The Way of the Hermit – an interview with Mario I. Aguilar

 

 

Mario I. Aguilar is Professor of Religion & Politics and Director of the Centre for the Study of Religion & Politics at the University of St Andrews. He is also a poet, an eremitic Camaldolese Benedictine Oblate, and has published widely in his interests in the theology of contemplation, the history of religion and issues of interfaith dialogue. We asked him some questions about his new book – The Way of the Hermit – and his life as a hermit. 

 

A hermit’s lifestyle is one of solitude and seclusion from society. When and why did you decide to become a hermit?

As I mentioned in the opening of my book I always wanted to be a hermit. However, this wish had to wait for years as I was a missionary in Africa and then started an academic career. To become a hermit or a monk requires a long process of discernment and this process was carried out over a period of twenty years with the informal support of different spiritual directors. I would say that the decision was taken when Cardinal O’Brien encouraged me to follow this different path within the archdiocese of St. Andrews and Edinburgh. The hermitage and the daily routines developed out of an ongoing prayer life rather than out of an institutional setting. This was seven years ago in Scotland and then I opened a hermitage in Chile.

Some people might find it surprising that you are a professor of religion and a political activist, as well as a hermit. How do you balance these two different sides of your life?

There is only one single life in every human being, thus a hermit relies on a discipline of life where the day is marked by several activities. The life of a hermit, in my case in the Benedictine tradition, starts very early (3.45am) with meditation and silence until it is time to start the university day. During the day, I extend that prayer to those whom I teach and my fellow researchers. Political activism happens naturally because it is an extension of God’s action in the world, a world that should live more deeply justice, peace and understanding. I return to the hermitage happy to be left with God but with reports to be written on behalf of asylum seekers, correspondence, and my own academic studies currently related to India and Tibet.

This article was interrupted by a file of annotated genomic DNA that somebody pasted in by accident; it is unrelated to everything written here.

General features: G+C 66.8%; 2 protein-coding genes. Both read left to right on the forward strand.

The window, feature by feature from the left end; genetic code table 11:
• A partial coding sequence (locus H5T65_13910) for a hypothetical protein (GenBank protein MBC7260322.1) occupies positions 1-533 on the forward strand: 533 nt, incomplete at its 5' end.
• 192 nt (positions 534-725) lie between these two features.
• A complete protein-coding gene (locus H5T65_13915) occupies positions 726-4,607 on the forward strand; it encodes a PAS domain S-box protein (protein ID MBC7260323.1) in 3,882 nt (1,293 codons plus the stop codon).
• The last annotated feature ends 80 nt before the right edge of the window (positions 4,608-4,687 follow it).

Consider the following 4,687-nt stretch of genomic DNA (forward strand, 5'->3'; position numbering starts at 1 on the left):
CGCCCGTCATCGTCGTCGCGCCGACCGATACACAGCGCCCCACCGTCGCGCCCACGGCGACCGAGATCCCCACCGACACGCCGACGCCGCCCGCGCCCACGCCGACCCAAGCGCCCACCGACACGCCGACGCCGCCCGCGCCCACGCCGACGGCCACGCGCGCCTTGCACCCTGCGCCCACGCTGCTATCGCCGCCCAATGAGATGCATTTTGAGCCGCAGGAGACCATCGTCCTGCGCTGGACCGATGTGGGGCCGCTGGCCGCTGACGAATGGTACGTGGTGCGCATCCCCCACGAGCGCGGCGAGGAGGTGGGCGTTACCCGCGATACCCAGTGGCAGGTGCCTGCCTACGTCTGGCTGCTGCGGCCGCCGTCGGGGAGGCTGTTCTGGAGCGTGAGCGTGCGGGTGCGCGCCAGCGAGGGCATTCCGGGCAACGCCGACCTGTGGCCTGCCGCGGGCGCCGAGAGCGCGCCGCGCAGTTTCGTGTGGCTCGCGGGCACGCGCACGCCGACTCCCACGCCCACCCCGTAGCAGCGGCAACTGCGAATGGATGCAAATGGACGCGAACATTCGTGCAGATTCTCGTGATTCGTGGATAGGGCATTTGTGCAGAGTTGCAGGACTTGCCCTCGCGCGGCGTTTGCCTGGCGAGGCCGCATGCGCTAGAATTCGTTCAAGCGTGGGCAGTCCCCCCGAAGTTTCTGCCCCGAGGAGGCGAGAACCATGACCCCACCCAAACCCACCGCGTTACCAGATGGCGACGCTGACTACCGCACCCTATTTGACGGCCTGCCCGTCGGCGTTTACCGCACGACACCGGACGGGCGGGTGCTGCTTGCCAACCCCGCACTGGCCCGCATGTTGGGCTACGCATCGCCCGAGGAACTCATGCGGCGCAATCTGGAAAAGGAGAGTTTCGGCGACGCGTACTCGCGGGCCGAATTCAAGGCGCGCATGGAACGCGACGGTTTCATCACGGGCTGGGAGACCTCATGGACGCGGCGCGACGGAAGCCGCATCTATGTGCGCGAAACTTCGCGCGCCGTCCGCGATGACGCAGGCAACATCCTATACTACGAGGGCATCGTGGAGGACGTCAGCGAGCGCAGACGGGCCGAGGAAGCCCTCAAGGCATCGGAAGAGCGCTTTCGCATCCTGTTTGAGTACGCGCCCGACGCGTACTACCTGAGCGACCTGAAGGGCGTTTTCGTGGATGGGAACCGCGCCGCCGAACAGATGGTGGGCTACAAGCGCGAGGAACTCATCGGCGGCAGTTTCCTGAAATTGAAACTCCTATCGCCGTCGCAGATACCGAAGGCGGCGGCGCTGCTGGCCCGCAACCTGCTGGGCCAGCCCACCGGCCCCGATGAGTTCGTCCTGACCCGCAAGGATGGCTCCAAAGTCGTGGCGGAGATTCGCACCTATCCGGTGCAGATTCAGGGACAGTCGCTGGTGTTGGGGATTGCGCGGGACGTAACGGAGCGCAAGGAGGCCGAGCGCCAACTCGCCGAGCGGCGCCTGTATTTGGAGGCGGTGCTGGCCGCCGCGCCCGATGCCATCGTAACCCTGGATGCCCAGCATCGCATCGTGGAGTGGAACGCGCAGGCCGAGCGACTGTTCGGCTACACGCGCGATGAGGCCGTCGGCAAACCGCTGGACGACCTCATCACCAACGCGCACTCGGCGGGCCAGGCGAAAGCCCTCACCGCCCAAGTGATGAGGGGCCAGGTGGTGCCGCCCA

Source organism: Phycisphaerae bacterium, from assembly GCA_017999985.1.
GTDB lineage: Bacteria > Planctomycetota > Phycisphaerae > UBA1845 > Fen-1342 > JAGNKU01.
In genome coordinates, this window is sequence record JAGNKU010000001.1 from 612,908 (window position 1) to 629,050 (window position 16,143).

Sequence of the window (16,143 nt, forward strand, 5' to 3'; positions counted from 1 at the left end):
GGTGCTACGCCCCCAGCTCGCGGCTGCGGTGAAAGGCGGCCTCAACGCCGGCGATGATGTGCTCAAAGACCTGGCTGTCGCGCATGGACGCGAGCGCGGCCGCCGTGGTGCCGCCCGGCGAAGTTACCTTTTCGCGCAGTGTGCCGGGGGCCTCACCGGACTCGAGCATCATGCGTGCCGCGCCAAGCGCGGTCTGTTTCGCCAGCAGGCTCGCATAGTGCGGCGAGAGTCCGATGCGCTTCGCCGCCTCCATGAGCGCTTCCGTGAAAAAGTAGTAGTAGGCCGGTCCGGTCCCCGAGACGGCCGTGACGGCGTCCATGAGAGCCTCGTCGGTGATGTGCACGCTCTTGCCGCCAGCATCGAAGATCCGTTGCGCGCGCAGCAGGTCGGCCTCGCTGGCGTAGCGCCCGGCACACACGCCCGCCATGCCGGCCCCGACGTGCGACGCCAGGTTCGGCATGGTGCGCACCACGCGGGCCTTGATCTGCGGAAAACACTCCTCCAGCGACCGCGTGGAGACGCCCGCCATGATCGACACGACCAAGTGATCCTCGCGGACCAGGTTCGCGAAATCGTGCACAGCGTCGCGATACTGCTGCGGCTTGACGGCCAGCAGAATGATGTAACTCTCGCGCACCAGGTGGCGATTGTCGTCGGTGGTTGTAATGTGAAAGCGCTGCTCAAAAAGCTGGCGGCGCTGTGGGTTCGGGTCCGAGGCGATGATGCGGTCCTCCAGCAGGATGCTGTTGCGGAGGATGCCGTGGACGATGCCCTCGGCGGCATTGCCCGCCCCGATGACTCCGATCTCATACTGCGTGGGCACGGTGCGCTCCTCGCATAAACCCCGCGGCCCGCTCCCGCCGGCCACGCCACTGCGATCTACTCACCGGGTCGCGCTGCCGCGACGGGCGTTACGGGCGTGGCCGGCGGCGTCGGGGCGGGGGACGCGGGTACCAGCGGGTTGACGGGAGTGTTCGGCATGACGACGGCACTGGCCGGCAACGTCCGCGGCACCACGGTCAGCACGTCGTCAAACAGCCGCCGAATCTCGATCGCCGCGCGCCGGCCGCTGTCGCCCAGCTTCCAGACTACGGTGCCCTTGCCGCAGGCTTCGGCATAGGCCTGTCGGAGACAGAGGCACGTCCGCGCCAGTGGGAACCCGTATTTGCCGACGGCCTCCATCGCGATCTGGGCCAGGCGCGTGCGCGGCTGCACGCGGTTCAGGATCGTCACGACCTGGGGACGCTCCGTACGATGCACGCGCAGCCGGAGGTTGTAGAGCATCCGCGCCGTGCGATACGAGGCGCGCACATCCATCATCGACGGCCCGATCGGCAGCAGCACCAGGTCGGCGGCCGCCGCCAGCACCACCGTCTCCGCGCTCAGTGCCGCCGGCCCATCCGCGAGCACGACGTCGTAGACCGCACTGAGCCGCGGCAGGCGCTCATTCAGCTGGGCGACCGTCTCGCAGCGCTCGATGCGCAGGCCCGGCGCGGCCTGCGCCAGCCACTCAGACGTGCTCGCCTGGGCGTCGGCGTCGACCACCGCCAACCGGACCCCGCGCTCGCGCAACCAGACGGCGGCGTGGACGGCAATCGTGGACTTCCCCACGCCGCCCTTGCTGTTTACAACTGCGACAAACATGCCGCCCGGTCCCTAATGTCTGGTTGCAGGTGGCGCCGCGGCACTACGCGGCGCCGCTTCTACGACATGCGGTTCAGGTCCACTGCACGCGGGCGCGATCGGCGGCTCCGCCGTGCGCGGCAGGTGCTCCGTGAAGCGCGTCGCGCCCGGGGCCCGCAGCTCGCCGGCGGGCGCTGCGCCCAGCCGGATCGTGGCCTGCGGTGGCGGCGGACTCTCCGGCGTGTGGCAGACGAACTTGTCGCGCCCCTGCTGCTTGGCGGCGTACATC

Your book, The Way of the Hermit, documents your conversations with hermits in Scotland, Chile and India. Did the lives of these fellow pilgrims seem similar or different to your own, and in what ways?

The lives and hopes of all human beings are very similar as the Dalai Lama would reiterate. Thus, I have found a deep communion and friendship with others who seek the Absolute in India and Chile. Particularly in India I have met over the years Buddhist monks, Hindu Sadhus and Sikh scholars with whom we have shared not intellectual thoughts but our very souls, eating together, chanting, and laughing about the joys of being together. I must confess that I have found that many people who live a religious commitment tend to be sad, I do not understand that. On returning to see others at the Golden Temple or in the bathing areas of Varanasi I have always found a warm hand and a ready smile. God has given us a journey and it is great to do it with others even when in silence.

The book explores how living a life of silence and contemplation can contribute to interfaith dialogue. Could you explain how this is so?

The Western world uses too many words, too many texts and too many twitters. We try to understand something to accept its relevance. In silence the quarrels disappear because in silence and contemplation we cannot run away from who we are: human beings on a journey. The many dialogues between faith practitioners in conferences and formal meetings are very fruitful indeed. However, I have found a deeper dialogue sitting in silence with Hindus, Buddhists, Muslims and Sikhs because it is that very silence that binds us. I cannot speak Punjabi or Hindi but I can understand our common language of silence, reverence and devotion.

What have been the toughest challenges you’ve faced while living an eremitic lifestyle?

It has always been the challenges from outsiders who want a writer and a monk to become a small celebrity. I have had to clarify many times that hermits do not need other hermits to carry on their lives and that I do not have meditation classes in my hermitage. The keeping of a daily structure and discipline gets interrupted sometimes but I return to read the lives of hermits I admire and that set a very clear example for me: Abishiktananda, Bede Griffiths, Raimon Panikkar, and those sadhus without name who have inspired me in India over many years.

Do you have any advice for readers who would like to apply eremitic practises to their own lives?

Set a small routine of prayer and meditation for your daily life, start and keep to it. Do not read about it, or talk too much about it, just do it! And the Absolute will be waiting for you.

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Vipassana Retreat – a brand new article from the author of Mindful Living with Asperger’s Syndrome